The built environment and the determination of fault in urban pedestrian crashes: Toward a systems-oriented crash investigation

Jonathan Stiles    
Harvey Miller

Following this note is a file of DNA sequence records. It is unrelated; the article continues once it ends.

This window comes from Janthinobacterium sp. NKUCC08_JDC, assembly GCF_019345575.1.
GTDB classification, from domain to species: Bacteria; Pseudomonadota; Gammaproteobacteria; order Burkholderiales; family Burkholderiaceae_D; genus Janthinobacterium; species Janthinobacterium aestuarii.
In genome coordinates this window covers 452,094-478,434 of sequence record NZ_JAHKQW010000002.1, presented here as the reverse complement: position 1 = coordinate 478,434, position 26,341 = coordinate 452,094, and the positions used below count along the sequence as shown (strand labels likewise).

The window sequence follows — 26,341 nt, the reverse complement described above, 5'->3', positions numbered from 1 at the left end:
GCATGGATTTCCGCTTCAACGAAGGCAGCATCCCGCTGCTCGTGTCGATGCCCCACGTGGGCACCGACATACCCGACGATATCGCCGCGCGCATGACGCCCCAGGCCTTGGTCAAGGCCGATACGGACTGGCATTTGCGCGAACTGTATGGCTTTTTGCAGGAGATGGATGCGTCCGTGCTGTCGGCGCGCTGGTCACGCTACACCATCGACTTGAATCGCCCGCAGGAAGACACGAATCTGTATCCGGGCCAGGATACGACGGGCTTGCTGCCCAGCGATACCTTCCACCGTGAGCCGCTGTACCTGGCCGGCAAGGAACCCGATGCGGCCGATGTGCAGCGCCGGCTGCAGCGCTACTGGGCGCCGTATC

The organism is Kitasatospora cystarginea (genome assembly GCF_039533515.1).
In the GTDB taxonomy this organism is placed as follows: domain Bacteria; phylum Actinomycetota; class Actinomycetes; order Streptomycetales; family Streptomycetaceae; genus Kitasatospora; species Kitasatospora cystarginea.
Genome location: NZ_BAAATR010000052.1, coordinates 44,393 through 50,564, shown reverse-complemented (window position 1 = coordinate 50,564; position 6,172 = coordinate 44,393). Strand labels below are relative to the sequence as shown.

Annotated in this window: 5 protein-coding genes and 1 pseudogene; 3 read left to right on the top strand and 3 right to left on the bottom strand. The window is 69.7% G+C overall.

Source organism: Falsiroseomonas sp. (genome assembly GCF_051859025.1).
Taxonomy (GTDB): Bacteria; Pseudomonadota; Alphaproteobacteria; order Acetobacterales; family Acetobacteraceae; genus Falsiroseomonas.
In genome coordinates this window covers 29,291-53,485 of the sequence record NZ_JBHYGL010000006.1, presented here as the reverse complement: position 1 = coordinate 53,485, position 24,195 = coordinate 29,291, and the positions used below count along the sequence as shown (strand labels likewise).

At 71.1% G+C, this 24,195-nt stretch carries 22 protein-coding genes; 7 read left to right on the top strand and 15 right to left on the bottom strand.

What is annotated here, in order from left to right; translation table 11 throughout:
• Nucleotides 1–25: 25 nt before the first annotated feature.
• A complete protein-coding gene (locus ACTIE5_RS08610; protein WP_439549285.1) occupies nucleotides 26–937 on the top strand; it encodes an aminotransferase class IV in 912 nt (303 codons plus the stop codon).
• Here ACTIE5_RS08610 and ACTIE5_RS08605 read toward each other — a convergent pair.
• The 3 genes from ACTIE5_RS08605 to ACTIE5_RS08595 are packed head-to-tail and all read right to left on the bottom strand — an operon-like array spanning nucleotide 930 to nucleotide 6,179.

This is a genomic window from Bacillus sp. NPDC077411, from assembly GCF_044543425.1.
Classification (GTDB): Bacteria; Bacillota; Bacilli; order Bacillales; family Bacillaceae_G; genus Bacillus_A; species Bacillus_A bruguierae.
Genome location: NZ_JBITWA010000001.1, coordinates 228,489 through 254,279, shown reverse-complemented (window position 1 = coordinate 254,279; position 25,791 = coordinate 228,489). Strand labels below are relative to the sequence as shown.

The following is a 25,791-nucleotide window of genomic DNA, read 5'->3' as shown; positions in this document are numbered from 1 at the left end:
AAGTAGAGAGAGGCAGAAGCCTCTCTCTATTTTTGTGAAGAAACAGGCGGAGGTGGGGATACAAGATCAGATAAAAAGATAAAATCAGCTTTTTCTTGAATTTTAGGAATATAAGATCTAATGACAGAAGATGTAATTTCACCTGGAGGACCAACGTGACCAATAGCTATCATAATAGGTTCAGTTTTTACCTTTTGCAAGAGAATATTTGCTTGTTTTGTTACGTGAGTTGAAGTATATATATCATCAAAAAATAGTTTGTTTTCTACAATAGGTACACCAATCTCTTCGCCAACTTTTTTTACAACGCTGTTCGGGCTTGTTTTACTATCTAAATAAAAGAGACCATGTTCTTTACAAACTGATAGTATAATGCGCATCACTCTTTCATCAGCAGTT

This study identifies built environmental factors that influence the determination of fault in urban pedestrian crashes in the United States, with implications for both safety and equity. Using data from Columbus, Ohio, we apply regression modeling, spatial analysis, and case studies, and find pedestrians are more likely to be found at fault on fast, high-volume arterial roads with bus stops. We also observe that better provision of crossings leads to more marked intersection crashes, which are less likely to be blamed on pedestrians. In addition, large differences in both the provision of crossings and fault exist between neighborhoods. We interpret findings through the lenses of the systems-oriented safety approaches Safe Systems and Vision Zero. The conclusion argues that the designation of individual responsibility for crashes preempts collective responsibility, preventing wider adoption of design interventions as well as systemic changes to the processes that determine the built environment of US roadways.

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